“Where we’re located, we can’t just jump in a bus for five hours to go play a tournament,” Small said.
Athletes are driven to compete, and the coaches say the disappointment among their players is sometimes palpable, but they’ve also tried to see the advantages, too.
“I think you can look at it two ways,” Stanford men’s head coach Conrad Ray said. “Weirdly, I like the fact that my guys are on campus and have time to develop. One criticism of college golf is that it’s almost too competition based. I don’t mind 60 days of my guys getting to know each other better.”
Freeman has emphasized to his UCLA team that what they’re experiencing is brutal, but also a valuable life lesson. He said he has told them, “The world that you’re going to live in, life isn’t always going to be fair. It’s not always going to work out in your favor. How are you going to deal with that situation? This is probably one of the most difficult obstacles they’ll ever face.”
Having said that, Freeman knows the challenges that will meet him come the spring. One of the most potentially contentious circumstances will be when it’s time to select teams for the NCAA men’s postseason. Usually, 81 teams are tabbed to compete in six regionals (72 teams for four regionals on the women’s side), but there has been speculation that the fields may be reduced this year, and that there could be true regionals, with only teams from nearby parts of the country going against each other with the chance to advance to the national championship. Some coaches contend that could create unbalanced regionals in which powerhouses knock each other out, while lesser schools advance from weaker regions. Adding to that concern is that the requirement that men’s teams have a .500 record to qualify for regionals has been eliminated for this season.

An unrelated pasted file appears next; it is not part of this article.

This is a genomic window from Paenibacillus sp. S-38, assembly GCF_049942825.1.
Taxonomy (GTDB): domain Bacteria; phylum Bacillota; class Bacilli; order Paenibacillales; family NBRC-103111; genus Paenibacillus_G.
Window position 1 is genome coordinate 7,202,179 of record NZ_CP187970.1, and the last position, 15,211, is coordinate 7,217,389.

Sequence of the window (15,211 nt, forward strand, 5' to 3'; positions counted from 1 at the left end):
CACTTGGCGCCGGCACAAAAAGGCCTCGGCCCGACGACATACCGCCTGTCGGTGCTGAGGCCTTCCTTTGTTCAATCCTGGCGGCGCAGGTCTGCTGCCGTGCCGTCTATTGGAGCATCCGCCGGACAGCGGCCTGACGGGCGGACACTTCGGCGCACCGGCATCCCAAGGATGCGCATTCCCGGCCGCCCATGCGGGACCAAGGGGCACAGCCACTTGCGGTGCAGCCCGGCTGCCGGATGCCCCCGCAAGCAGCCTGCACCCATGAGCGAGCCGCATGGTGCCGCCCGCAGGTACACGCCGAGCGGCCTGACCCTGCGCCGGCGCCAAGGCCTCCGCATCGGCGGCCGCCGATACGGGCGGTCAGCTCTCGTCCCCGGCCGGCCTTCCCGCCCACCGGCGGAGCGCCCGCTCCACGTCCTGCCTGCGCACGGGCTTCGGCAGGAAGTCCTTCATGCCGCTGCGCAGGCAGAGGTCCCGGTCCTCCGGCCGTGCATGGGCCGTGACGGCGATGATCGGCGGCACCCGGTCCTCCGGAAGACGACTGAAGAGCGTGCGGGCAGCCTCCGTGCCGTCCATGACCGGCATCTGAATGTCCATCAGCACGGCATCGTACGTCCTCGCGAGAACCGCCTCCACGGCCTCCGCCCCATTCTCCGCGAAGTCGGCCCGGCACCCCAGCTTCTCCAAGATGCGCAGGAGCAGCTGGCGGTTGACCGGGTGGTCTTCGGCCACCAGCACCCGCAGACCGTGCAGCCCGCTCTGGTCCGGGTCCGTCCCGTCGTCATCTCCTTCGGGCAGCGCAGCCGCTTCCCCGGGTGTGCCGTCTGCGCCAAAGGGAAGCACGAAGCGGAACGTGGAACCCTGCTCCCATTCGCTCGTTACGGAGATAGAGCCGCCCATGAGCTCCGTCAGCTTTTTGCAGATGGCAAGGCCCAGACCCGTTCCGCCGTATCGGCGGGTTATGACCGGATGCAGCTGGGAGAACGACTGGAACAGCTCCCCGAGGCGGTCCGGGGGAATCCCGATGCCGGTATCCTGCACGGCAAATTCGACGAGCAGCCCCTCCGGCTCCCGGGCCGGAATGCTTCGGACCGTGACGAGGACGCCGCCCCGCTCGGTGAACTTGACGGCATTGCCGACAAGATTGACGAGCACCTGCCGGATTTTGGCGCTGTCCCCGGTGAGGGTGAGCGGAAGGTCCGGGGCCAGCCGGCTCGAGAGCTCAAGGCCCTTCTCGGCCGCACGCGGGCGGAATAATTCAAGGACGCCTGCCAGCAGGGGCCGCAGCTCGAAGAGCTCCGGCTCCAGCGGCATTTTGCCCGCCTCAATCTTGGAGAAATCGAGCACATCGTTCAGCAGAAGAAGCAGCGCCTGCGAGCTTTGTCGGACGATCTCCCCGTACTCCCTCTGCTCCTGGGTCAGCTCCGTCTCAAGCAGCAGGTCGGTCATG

In a regular year, the Golfstat.com rankings would be the primary measuring stick for awarding regional berths, but if there isn’t enough variety of head-to-head play, the men’s and women’s golf committees will have far less to base their picks on.
“I think it’s going to be the most challenging thing we will ever do as a committee,” Freeman said. “I think a lot of it will depend on how the spring plays out.”
Mulfler, serving her first season in her second stint on the women’s committee, joked that she asked, “Can I defer?”
“We’re going to have to dig deeper than we’ve ever dug,” she said. “There are always going to be people that aren’t happy. It’s like I’ve said to my team, ‘Go out and play. If you don’t want other people to decide your fate, play well.’ That’s the best way I can put it.”
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WORRY FOR THE FUTURE
As disappointing as the current situation is, the most disturbing and disruptive changes could still be ahead. In May, the Associated Press reported that 97 programs were eliminated by universities across all level of college sports due to the coronavirus’ financial impact. At the time, no Division I schools had made such drastic moves, and then two months later Stanford eliminated 11 sports, though golf was spared.